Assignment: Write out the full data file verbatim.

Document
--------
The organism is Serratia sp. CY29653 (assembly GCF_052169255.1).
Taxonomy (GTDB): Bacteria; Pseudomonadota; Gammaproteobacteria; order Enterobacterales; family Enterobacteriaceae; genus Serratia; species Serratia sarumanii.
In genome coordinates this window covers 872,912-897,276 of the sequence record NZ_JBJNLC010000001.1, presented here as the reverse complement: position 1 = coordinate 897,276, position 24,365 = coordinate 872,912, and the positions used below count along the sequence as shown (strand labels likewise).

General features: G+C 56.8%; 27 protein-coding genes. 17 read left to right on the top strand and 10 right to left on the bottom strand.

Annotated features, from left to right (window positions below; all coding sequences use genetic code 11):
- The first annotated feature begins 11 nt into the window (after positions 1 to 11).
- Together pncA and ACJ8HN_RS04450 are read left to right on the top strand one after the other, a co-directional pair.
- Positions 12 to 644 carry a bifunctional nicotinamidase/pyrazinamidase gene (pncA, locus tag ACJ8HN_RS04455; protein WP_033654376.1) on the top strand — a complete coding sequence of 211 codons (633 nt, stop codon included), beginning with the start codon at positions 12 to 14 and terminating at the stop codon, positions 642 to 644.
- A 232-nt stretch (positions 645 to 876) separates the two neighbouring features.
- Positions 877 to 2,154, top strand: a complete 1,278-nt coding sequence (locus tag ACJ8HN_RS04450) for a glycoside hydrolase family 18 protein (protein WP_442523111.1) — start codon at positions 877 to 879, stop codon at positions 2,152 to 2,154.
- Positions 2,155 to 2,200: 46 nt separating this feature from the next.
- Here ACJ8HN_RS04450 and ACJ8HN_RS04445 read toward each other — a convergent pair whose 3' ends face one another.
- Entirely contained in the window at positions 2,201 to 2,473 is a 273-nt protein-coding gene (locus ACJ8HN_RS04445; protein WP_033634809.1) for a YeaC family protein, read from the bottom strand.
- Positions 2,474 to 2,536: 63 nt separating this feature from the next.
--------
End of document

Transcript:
The organism is Serratia sp. CY29653 (assembly GCF_052169255.1).
Taxonomy (GTDB): Bacteria; Pseudomonadota; Gammaproteobacteria; order Enterobacterales; family Enterobacteriaceae; genus Serratia; species Serratia sarumanii.
In genome coordinates this window covers 872,912-897,276 of the sequence record NZ_JBJNLC010000001.1, presented here as the reverse complement: position 1 = coordinate 897,276, position 24,365 = coordinate 872,912, and the positions used below count along the sequence as shown (strand labels likewise).

General features: G+C 56.8%; 27 protein-coding genes. 17 read left to right on the top strand and 10 right to left on the bottom strand.

Annotated features, from left to right (window positions below; all coding sequences use genetic code 11):
- The first annotated feature begins 11 nt into the window (after positions 1 to 11).
- Together pncA and ACJ8HN_RS04450 are read left to right on the top strand one after the other, a co-directional pair.
- Positions 12 to 644 carry a bifunctional nicotinamidase/pyrazinamidase gene (pncA, locus tag ACJ8HN_RS04455; protein WP_033654376.1) on the top strand — a complete coding sequence of 211 codons (633 nt, stop codon included), beginning with the start codon at positions 12 to 14 and terminating at the stop codon, positions 642 to 644.
- A 232-nt stretch (positions 645 to 876) separates the two neighbouring features.
- Positions 877 to 2,154, top strand: a complete 1,278-nt coding sequence (locus tag ACJ8HN_RS04450) for a glycoside hydrolase family 18 protein (protein WP_442523111.1) — start codon at positions 877 to 879, stop codon at positions 2,152 to 2,154.
- Positions 2,155 to 2,200: 46 nt separating this feature from the next.
- Here ACJ8HN_RS04450 and ACJ8HN_RS04445 read toward each other — a convergent pair whose 3' ends face one another.
- Entirely contained in the window at positions 2,201 to 2,473 is a 273-nt protein-coding gene (locus ACJ8HN_RS04445; protein WP_033634809.1) for a YeaC family protein, read from the bottom strand.
- Positions 2,474 to 2,536: 63 nt separating this feature from the next.